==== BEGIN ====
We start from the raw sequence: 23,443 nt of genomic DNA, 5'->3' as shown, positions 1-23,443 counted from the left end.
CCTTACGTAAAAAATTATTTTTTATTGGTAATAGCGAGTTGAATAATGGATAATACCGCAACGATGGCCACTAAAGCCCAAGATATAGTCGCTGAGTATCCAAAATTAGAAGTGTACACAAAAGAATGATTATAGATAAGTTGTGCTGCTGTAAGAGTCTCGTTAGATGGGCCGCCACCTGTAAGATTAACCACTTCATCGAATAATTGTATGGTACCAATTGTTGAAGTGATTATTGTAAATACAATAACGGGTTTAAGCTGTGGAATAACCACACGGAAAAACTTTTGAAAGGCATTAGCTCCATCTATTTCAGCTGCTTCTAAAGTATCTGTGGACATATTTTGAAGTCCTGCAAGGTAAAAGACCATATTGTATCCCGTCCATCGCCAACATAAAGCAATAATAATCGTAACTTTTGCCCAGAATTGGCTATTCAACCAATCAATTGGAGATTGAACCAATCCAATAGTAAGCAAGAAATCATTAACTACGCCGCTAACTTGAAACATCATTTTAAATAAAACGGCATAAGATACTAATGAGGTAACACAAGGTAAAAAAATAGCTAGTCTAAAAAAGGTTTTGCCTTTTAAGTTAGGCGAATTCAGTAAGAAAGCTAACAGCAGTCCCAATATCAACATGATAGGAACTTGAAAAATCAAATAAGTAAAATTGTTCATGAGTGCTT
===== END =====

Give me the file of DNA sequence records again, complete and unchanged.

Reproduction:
We start from the raw sequence: 23,443 nt of genomic DNA, 5'->3' as shown, positions 1-23,443 counted from the left end.
CCTTACGTAAAAAATTATTTTTTATTGGTAATAGCGAGTTGAATAATGGATAATACCGCAACGATGGCCACTAAAGCCCAAGATATAGTCGCTGAGTATCCAAAATTAGAAGTGTACACAAAAGAATGATTATAGATAAGTTGTGCTGCTGTAAGAGTCTCGTTAGATGGGCCGCCACCTGTAAGATTAACCACTTCATCGAATAATTGTATGGTACCAATTGTTGAAGTGATTATTGTAAATACAATAACGGGTTTAAGCTGTGGAATAACCACACGGAAAAACTTTTGAAAGGCATTAGCTCCATCTATTTCAGCTGCTTCTAAAGTATCTGTGGACATATTTTGAAGTCCTGCAAGGTAAAAGACCATATTGTATCCCGTCCATCGCCAACATAAAGCAATAATAATCGTAACTTTTGCCCAGAATTGGCTATTCAACCAATCAATTGGAGATTGAACCAATCCAATAGTAAGCAAGAAATCATTAACTACGCCGCTAACTTGAAACATCATTTTAAATAAAACGGCATAAGATACTAATGAGGTAACACAAGGTAAAAAAATAGCTAGTCTAAAAAAGGTTTTGCCTTTTAAGTTAGGCGAATTCAGTAAGAAAGCTAACAGCAGTCCCAATATCAACATGATAGGAACTTGAAAAATCAAATAAGTAAAATTGTTCATGAGTGCTT